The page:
SEAHEC alumnus Chukwuemeka “Emeka” Iloegbu has been keeping in touch with SEAHEC since his June, 2018 graduation from the Icahn School of Medicine at Mount Sinai. He considers himself fortunate to have received training and community experience at SEAHEC. Working in the community has transformed his way of thinking and has informed his approach toward the global issues marginalized groups face. Emeka hopes to apply what he has learned through community service to his upcoming opportunities.
When Emeka last wrote to us, he was on his way to interview with the World Health Organization. Even though the position did not line up with his expectations, he will continue his research as a member of the Migration Health and Development Research Initiative. (MHADRI) as he continues to search for more community-related projects.
“I am looking for something with a practical component,” he said in a recent email. He also shared the highlights of his summer and upcoming work:
From September 24-28, Emeka completed the World Health Organization (WHO)Summer School on Refugee and Migrant Health, where following this experience, he received accreditation as a civil society special representative to attend a high level UN meeting in Marrakech Morocco December 4-11. He will participate in the adoption of the Global Compact on Safe, Orderly, and Regular Migration. He will also engage representatives of non governmental organizations (NGO) and civil society groups on addressing health inequalities that marginalize people.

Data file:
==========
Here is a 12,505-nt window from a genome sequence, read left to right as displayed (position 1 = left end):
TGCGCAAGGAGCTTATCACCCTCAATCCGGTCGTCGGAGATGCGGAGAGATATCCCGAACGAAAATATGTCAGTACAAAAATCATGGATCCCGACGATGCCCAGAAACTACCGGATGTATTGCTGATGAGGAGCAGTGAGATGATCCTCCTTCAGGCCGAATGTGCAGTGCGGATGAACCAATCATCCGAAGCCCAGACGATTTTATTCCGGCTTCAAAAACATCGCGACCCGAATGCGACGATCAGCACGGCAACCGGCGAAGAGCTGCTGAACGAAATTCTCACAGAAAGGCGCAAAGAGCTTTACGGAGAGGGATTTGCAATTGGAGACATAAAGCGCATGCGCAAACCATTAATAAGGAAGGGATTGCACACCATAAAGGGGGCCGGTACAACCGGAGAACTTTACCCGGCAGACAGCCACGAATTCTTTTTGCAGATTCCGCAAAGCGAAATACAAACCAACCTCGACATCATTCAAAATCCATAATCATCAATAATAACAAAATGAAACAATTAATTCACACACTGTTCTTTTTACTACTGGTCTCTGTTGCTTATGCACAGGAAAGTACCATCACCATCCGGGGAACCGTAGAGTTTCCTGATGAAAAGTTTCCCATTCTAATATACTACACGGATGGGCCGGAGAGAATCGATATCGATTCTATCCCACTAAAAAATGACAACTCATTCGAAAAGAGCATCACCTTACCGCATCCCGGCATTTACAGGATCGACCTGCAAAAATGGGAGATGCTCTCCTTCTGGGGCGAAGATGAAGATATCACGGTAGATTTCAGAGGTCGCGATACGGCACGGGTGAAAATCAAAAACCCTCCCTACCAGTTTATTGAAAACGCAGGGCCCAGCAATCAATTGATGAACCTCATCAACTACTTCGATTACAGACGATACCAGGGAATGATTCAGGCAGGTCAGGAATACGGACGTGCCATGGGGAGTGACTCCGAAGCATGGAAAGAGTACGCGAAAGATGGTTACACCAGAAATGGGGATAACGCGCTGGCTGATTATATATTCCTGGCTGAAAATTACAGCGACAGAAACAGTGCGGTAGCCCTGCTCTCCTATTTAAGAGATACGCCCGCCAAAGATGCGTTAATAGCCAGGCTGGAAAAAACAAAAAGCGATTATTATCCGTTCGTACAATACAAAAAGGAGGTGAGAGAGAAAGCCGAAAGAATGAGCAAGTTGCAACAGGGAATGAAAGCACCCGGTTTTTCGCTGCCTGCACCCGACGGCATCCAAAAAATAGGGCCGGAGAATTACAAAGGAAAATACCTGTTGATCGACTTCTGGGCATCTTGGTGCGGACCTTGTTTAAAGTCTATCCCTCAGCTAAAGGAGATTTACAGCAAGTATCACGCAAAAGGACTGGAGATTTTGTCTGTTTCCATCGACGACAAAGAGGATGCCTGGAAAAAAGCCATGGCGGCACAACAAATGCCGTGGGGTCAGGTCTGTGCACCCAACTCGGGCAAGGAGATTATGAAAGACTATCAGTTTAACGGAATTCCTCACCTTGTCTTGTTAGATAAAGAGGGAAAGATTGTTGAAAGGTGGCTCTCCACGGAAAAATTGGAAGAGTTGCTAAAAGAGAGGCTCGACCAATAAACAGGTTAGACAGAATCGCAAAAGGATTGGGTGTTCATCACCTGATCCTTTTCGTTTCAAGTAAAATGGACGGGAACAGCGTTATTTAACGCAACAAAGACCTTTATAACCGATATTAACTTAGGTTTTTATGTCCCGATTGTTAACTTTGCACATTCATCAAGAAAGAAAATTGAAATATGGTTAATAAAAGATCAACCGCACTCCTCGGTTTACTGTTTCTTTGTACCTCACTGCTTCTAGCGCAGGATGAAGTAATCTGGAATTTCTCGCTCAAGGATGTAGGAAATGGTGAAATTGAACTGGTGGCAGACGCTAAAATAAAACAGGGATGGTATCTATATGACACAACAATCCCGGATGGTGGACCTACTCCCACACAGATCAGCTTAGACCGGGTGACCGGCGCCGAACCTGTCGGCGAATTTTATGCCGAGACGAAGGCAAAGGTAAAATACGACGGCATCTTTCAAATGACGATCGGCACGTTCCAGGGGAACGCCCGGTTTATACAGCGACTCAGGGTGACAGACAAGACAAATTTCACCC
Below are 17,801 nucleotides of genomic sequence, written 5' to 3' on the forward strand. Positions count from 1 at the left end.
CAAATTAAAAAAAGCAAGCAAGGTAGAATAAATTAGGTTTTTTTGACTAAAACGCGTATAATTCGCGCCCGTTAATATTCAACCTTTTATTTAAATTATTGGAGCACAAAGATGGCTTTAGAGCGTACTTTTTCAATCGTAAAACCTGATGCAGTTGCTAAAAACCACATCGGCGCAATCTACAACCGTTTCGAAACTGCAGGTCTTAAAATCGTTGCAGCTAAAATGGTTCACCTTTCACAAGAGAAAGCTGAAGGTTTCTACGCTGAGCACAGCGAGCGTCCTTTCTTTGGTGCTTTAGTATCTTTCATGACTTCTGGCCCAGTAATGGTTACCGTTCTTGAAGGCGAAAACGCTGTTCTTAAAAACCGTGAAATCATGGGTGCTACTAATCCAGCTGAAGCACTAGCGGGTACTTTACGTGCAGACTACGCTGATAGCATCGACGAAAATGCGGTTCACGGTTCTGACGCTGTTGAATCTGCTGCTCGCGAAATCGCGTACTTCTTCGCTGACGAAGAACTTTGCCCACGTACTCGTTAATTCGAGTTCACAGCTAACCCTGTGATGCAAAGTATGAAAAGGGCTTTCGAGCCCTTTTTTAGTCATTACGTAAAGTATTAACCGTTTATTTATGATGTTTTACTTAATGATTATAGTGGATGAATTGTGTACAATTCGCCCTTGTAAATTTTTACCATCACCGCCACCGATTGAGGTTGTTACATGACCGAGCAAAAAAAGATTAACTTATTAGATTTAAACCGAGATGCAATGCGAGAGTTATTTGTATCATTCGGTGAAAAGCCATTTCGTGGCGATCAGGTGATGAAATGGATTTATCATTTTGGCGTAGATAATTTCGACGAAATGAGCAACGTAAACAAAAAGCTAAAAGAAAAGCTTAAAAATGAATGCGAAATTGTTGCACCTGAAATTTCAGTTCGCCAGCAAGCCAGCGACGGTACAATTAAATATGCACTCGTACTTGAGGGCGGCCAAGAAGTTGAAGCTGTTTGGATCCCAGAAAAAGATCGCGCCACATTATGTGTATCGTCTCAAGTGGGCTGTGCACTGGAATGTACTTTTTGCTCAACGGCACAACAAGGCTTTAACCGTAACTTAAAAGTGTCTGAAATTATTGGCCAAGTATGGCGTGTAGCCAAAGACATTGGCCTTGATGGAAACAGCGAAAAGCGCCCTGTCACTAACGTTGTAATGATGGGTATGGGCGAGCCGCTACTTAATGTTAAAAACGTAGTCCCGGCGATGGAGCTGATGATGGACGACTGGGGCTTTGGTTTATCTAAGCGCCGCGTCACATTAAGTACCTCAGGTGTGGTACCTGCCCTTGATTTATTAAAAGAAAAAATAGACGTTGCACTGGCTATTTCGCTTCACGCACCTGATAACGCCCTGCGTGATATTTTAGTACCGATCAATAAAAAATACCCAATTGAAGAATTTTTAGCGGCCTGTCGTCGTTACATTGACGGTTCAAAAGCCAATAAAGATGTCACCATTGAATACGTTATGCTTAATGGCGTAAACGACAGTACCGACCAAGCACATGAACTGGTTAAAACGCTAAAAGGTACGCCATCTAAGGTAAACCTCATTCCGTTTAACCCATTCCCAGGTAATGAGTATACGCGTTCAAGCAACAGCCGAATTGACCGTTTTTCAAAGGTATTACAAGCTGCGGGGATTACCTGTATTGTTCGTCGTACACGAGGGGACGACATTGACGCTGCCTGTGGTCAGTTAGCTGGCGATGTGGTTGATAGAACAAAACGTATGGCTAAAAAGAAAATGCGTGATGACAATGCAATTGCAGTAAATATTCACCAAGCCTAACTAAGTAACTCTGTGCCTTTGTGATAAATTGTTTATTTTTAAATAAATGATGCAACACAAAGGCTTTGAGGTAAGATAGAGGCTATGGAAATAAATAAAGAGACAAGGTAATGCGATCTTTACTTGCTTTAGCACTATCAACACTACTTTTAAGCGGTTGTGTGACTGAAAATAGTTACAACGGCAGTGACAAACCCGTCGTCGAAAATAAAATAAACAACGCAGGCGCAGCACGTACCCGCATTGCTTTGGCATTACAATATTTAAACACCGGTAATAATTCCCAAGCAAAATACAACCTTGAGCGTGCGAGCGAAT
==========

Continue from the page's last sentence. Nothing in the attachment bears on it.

Emeka is currently developing a concept for a project he is starting called Emarin Global. The project focuses on clinical laboratory workforce development and health systems strengthening. He hopes to expand the project’s mission to address other key global health issues.
“I hope by next year I will be able to establish nonprofit (501c3) corporation status for the project,” Emeka said.
“I want to focus on strengthening health systems in low resource settings. My experience at SEAHEC has fused with 10 years of working in clinical pathology. I believe I can put my skills to good use to empower communities and strengthen health systems at both the local and national level.”
“It is important to mention that my journey and my search for opportunities to work in community started the moment I landed in Arizona. At SEAHEC I had the opportunity to work alongside the Winchester Heights Community continuing the theme of “The power of an internship.”
“I became curious about the history of communities like Winchester Heights. I wanted to learn about the origin of families that found themselves living and working there. I feel a sense of responsibility and strong desire for change. My internship at SEAHEC helped me to foster those values.”